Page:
The Incentive Complementarity between Formal and Informal Enforcement

63 Pages Posted: 17 Apr 2018 Last revised: 27 Nov 2023

See all articles by Matthew O. Jackson

Matthew O. Jackson

Stanford University - Department of Economics; Santa Fe Institute

Yiqing Xing

Peking University - National School of Development

Date Written: January 31, 2021

Abstract

We introduce a model in which people exchange some goods and services informally in their community and others formally on a market. We show that enforcement by informal communities and a formal market are complements: if communities ostracize individuals who are caught cheating on the market, this bolsters incentives to comply with exchanges in both settings.

Although transactions within a community generate lower gains from trade than those on the wider market, the enhanced incentives from simultaneously transacting in communities and on the overall market can be welfare-enhancing compared to either extreme. We discuss the implications of informal community exchanges in a country's development as well as how moral or religious beliefs enhance the complementarity between community and formal enforcement.

Keywords: Community, Government, Contracts, Reputation, Enforcement, Laws, Courts, Trust, Religion, Corruption, Norms, Privacy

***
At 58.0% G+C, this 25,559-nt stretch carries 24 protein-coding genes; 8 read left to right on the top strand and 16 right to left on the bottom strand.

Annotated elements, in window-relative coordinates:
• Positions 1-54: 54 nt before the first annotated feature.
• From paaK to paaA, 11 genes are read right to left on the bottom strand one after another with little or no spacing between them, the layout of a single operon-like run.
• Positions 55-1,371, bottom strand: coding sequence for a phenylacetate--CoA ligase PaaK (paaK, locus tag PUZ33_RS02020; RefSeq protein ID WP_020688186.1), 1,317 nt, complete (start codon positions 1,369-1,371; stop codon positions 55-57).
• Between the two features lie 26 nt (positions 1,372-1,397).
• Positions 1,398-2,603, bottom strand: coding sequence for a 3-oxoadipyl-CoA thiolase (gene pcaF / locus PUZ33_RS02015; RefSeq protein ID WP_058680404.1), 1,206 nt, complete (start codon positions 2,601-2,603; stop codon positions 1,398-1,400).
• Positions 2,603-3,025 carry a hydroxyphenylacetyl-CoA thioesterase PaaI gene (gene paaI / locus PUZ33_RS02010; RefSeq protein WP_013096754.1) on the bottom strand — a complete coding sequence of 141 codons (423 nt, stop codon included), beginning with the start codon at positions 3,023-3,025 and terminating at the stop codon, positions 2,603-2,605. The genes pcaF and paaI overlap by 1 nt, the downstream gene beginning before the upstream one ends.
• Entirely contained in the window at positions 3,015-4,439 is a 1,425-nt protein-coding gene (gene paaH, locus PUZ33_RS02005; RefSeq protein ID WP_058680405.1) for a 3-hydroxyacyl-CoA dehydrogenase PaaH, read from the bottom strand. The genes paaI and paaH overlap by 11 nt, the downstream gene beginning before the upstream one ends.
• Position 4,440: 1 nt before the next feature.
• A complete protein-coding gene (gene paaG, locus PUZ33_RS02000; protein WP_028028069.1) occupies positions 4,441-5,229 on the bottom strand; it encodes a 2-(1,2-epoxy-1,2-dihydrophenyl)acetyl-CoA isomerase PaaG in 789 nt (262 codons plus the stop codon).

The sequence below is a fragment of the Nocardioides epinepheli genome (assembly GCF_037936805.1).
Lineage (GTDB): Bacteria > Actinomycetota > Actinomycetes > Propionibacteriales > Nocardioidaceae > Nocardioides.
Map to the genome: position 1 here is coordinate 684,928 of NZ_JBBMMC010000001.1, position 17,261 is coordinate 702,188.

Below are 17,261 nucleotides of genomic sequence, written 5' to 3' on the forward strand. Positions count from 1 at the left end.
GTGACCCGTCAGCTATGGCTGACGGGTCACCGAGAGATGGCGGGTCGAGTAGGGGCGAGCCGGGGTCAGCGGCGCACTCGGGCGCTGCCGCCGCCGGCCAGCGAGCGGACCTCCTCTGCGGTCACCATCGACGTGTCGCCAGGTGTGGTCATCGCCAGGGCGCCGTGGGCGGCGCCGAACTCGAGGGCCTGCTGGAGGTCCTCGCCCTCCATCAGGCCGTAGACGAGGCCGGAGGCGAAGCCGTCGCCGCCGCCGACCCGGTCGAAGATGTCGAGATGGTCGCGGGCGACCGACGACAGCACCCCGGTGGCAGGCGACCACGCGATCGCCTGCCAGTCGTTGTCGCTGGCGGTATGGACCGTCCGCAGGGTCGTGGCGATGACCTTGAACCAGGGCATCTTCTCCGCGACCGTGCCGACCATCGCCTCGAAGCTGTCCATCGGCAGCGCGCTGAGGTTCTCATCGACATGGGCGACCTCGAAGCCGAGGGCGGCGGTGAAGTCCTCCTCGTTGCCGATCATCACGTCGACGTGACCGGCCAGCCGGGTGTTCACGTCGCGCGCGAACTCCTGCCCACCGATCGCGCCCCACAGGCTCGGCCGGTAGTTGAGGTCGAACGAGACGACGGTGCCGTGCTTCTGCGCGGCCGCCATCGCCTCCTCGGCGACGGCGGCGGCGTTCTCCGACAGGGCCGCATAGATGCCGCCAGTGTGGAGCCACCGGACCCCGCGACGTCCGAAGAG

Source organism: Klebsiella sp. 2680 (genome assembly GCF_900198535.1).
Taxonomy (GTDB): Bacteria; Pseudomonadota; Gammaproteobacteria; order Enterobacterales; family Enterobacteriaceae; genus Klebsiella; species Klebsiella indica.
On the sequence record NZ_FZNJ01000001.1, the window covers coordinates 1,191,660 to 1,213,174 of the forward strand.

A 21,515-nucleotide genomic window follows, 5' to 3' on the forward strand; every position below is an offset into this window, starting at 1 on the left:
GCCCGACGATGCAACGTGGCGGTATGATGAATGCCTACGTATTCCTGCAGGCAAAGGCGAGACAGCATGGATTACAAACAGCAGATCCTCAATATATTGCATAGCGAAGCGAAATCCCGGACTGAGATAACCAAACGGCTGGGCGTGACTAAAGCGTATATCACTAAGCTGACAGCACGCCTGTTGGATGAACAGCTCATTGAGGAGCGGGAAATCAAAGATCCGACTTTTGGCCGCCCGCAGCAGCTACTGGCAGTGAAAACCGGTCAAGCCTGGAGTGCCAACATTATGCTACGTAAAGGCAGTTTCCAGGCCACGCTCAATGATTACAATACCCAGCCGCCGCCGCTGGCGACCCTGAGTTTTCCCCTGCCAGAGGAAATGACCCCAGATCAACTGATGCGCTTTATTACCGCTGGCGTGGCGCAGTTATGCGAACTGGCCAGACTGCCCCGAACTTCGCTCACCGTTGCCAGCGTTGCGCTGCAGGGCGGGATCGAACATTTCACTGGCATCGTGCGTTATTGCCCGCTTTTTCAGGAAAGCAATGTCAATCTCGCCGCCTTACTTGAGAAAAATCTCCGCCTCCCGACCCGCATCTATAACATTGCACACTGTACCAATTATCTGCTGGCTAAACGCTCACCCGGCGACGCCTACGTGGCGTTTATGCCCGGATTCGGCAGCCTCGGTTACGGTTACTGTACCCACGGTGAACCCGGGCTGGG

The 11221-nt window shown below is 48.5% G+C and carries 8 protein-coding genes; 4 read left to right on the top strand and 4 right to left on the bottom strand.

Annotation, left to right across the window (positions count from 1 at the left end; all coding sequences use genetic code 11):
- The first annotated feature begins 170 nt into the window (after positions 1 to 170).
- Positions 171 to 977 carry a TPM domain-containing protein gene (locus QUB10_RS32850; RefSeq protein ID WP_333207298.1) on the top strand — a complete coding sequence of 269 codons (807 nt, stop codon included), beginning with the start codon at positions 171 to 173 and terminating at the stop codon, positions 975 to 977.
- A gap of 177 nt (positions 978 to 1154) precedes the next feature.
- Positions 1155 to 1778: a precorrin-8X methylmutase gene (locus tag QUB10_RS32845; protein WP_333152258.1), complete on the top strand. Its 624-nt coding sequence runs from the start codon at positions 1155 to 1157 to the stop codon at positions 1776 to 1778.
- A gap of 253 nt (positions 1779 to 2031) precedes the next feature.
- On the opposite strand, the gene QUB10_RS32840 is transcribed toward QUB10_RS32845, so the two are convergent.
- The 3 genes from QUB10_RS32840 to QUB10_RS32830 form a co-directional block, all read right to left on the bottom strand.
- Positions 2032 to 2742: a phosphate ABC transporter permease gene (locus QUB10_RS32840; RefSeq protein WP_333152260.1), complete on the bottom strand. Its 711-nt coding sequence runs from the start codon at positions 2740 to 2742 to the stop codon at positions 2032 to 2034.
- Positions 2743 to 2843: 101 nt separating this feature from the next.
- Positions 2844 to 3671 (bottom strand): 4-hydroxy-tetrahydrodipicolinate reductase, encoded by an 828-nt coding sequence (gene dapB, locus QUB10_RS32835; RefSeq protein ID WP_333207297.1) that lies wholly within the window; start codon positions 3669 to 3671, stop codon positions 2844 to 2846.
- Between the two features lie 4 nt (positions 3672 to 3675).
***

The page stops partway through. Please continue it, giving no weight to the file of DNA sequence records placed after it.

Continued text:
JEL Classification: C72, C73, D23, D73, H11, K12, O17, P48, P51, Z12

Suggested Citation

Jackson, Matthew O. and Xing, Yiqing, The Incentive Complementarity between Formal and Informal Enforcement (January 31, 2021). Johns Hopkins Carey Business School Research Paper No. 18-07, Available at SSRN: https://ssrn.com/abstract=3153842 or http://dx.doi.org/10.2139/ssrn.3153842

Matthew O. Jackson (Contact Author)

Stanford University - Department of Economics ( email )

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HOME PAGE: http://www.stanford.edu/~jacksonm

Santa Fe Institute

1399 Hyde Park Road
Santa Fe, NM 87501
United States

Yiqing Xing

Peking University - National School of Development ( email )

Beijing, 100871
China

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